For the first time in the history of the sport, surfing will take the world stage this summer at the 2020 Tokyo Olympic Games.
Bethany Zelasko and Surf Canada’s final push to qualify for Tokyo 2020 Olympic Games was at the 2021 ISA World Surfing Games. This event was hosted in El Sunzal, El Salvador from May 29 to June 6 — the last opportunity to qualify for the Tokyo Olympic Games.
With seven slots up for grabs in the women’s division, and five slots to be filled on the men’s side, Team Canada navigated travel amidst the COVID-19 pandemic in their quest to represent the north in Tokyo.
Ultimately, Team Canada fell just short of sending a surfer to the Olympics.
“This was a very painful reality check,” said Dom Domic, the executive director of Surf Canada in a statement to The Ubyssey.
“The obvious bright spot was [Bethany Zelasko] was just three good waves from making surfing history and Paige Alms knocking out the ’19 ISA Champion, Sophia Mulanovich of Peru.”
Domic sees a bright future for Canadian surfing. “From the mid 80’s to now, there has been an explosion of people in the water … Canadian National Team surfers are right there with the world’s very best,” Domic said.
20-year-old Bethany Zelasko entered the event as one of Canada’s brightest prospects to make the cut, but there were fears as she might not be able to compete at all.
“I had my baby in July of 2020,” says Zelasko. “When I found out I was pregnant, I thought I was going to have to give up my spot on the team, and there goes my Olympic dream. But COVID postponed everything and that gave me the opportunity again to compete.”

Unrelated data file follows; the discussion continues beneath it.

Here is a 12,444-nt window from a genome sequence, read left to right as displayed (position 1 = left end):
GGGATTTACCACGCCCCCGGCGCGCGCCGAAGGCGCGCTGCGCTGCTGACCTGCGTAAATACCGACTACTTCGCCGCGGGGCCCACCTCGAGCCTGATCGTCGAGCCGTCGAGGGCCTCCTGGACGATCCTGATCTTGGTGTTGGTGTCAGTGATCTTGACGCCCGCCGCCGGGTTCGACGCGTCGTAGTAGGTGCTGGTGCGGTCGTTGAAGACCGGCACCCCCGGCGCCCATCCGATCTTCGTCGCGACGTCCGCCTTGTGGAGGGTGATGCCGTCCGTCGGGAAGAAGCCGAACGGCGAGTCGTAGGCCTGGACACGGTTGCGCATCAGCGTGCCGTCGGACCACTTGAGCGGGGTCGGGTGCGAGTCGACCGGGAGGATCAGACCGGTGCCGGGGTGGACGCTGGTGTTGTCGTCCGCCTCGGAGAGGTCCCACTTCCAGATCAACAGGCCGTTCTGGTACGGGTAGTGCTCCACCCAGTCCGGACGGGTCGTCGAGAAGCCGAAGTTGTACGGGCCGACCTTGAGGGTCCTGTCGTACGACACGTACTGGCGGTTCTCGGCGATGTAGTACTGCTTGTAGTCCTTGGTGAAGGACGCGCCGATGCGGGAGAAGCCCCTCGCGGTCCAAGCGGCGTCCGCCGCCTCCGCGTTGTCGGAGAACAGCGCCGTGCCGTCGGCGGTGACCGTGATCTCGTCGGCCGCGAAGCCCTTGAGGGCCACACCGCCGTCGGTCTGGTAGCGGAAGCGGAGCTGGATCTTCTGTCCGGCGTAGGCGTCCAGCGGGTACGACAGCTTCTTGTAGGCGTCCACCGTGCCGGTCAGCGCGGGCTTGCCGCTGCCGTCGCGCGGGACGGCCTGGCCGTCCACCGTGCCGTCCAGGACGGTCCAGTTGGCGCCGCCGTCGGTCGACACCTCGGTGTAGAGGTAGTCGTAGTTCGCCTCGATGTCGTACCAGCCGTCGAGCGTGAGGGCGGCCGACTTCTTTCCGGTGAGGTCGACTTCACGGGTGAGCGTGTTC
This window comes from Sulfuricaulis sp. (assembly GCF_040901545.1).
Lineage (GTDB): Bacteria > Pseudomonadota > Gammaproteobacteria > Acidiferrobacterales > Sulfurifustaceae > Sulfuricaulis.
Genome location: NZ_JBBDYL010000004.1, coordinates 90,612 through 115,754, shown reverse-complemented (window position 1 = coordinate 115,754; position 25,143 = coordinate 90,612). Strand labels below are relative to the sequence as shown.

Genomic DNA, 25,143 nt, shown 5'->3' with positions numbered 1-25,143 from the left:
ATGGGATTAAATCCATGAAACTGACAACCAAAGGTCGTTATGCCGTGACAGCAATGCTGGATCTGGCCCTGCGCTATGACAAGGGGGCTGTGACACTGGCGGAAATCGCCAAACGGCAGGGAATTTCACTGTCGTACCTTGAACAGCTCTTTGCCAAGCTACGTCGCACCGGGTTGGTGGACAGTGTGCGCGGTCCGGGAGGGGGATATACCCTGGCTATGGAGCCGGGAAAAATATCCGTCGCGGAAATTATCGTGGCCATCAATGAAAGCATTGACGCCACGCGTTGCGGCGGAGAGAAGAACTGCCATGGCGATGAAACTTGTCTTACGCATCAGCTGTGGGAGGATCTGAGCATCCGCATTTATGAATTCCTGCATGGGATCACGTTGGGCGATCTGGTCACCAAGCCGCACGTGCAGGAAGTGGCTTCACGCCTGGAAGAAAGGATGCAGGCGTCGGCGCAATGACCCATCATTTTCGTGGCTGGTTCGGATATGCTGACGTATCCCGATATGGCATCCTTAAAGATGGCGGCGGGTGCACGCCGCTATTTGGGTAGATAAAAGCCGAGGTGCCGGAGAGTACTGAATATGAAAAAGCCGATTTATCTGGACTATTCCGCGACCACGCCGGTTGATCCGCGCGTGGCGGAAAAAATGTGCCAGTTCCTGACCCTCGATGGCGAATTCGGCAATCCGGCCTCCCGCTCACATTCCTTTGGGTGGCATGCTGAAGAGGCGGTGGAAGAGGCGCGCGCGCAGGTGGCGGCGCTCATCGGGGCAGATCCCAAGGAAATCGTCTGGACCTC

As a mother, Zelasko puts extra emphasis on every competition, recognizing that time spent in the water is time away from her daughter.
Domic said being a mom has only made Zelasko more focused. “She has shown a lot of maturity and is very purposeful in her training. As a single, working mom, time is no longer a luxury she once had.”
Domic helped prepare Team Canada for the ISA World Surfing Games, getting the athletes on-site three months prior to the start of the event to fully acclimate their bodies to the conditions.
Zelasko and teammate Mathea Olin have spent time surfing together in the Tofino area off Vancouver Island. With colder water temperatures, wetsuits are common practice for Canadian surfers. A different environment and warmer water made it vital for the competitors to get comfortable on the waves in El Sunzal.
Recap of the event
The team got off to a great start. All four surfers competing on day one advanced directly to the next round.
On day two, teammates Zelasko and Mathea Olin found themselves in the same heat of four surfers. Only the top two surfers advance from each heat, making the round particularly tense for the athletes and fans watching at home.
“These team events make it a lot more fun because you have that team environment, but when it comes down to being in a heat, I’m going to surf the heat the same way regardless. We both have to do the work,” says Zelasko, noting it can be difficult to help each other in such an individual sport.
By day seven of the event, Zelasko was the last Canadian competing and was Canada’s last hope to qualify for Tokyo. “So many times, I was told you’re our last hope, and I said thanks, no pressure,” Zelasko laughs.